As I'm getting older (I'm in my mid thirties, so not old at all by non-tech standards, but in tech all these articles say its the end of the road), I'm getting more cynical, more conservative, I value foresight over doing things quick and having them blow up in my face later. I've seen countless of projects fail, and I know why they failed. I see these things happening over and over and can't help but going "Gah! I told you so!".

The college kids think I'm just a cranky old man and don't listen, and usually jump to the next company before the shit they did explode, and I clean up after them.

Many companies don't value that (often because they think someone like me is just misguided or flat out wrong). The value in someone who "goes fast and break shit to ship an MVP blazingly fast" is very high in their eyes. They'll pay for that. If as you get older, you use your experience to just implement shit faster and faster, those companies will pay you a premium. Most people don't go that route as they get older though.

But there are companies that value things other than shipping shit fast, and those will happily pay good engineers in their 40s, 50s or more several hundred thousands no problem.

Of course, you have the issue of people who get older, don't keep up to date, let their experience go to waste, and then bitch no one wants to hire them.

Comment Re:Easily Thwarted (Score 1) 270

It really won't change much. As you said, a chunk of people will simply lie or jump the border.

The rest will be able to simply skip the requirement. Eg: Because of my line of work and the country I came from, even though I half assed my green card application and didn't submit half of the crap they asked for, I got approved super quickly anyway. They have a huge amount of discretion in what they can overlook.

It would be way better if they didn't. Some people from certain countries will get overlooked on purpose, some people won't even try to apply when we'd love to have them...but a lot of people will go through just fine without handing over any extra info, too.

Comment Re:From the Perspective of a Colleague (Score 1) 359

Those associations predate the "everyone is a snowflake in their own special way" movement though. Most software communities are growing into ecochambers where everyone is telling everyone else that they're all right and that we should embrace every opinion as equally valid.

That makes it impossible to set any kind of standards anymore.

The chance to do this was 15 years ago.

Comment Re:"Odd..no one is buying it" (Score 1) 141

Not everyone would buy it, for sure. But the amount who would is absolutely non-zero.

I remember when I was in school, before piracy was huge. When a new big console game would come out, a bunch of my friends who go crazy distributing newspapers and mowing lawns or other ways to make small amounts of money just to be able to afford the game. You could rent it, but for big games you want to play a lot, that got expensive too. Pirate copies existed, but they were not free and often didn't work well.

These days? No one would ever do that. They'd just pirate it instead.

If all mainstream movies were impossible to pirate, what would happen? Some people would just go read a book instead. Some would borrow them. Some would buy them used. Maybe the indie industry would grow bigger.

But you can bet your butt that a non-trivial amount of people would find a way to buy it that don't right now. Heck, most people I know who pirate stuff are software engineers with 6 figure salaries who are just used to it from when they were poor college students and don't feel the need to change how they do things. But man do they NEED to see THAT movie.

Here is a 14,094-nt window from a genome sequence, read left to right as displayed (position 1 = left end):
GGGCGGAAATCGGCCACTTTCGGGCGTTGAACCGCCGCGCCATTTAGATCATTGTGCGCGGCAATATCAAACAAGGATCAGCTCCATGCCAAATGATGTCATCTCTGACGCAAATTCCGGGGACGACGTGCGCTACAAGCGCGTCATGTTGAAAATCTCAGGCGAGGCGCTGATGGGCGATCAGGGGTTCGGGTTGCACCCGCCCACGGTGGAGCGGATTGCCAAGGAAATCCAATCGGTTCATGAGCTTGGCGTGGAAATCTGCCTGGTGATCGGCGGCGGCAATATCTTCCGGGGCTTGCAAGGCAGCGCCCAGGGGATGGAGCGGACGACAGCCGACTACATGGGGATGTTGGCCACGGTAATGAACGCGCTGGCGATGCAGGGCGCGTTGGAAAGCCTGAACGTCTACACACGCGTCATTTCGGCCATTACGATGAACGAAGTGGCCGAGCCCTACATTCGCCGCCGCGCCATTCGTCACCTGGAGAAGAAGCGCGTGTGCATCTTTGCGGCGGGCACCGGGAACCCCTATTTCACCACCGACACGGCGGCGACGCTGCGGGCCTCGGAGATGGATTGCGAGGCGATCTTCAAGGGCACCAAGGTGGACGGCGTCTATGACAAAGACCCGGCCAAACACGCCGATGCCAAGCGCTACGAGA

Comment Re:*Basic* income (Score 1) 747

For sure, there's way too many factors and there's always going to be inequality. The problem is that unless our moral values change to "round up the "lessers" and gas them all" (which most people seem to not be okay with), we have to do something, otherwise the people who got the short end get unhappy and when they're unhappy in large enough numbers it causes issues.

Right now, the solution is to have hundreds of programs that don't really work. Foodstamp, "affordable housing" (lol, more like yet another inequality generating lottery scam), tax deductions, and all around a shitload of complexity to try to steer people on the track we want and usually fail. People who quality or not bend the rules, etc.

It's a hell of a lot easier to just say "Everyone qualities if they want to, you get the bare minimum if you feel like it, if you want more than that you'll have to get up and do something for it". There's still some edge cases (eg: people with mental disorder) that will need stronger nets than that, but for the common case, that would work better than what we have now.

The remaining issue though is that then we just raise what people consider the minimum from "begging in the street" to "living on just enough for a tiny apartment and basic food", and then given a generation or two, they'll be unhappy with -that- and we'll be screwed again.

Humans are hard.

Comment Re:Just Hit (Score 1) 60

We got hit really hard at work by this. 2 of these emails went around, and they appeared to be sent from 2 of our engineers who routinely DO send google docs. The app was setup reasonably convincingly, and because oauth and so called "single sign-on" are really more like "a million sign on" because they never work quite right or ask you for credentials way too often, people are just used to having to approve everything all the time.

So hundreds of people clicked the damn thing. Including a lot of pretty accomplished engineers. I probably would have to, except my teammate got hit first and warned me before I saw the email.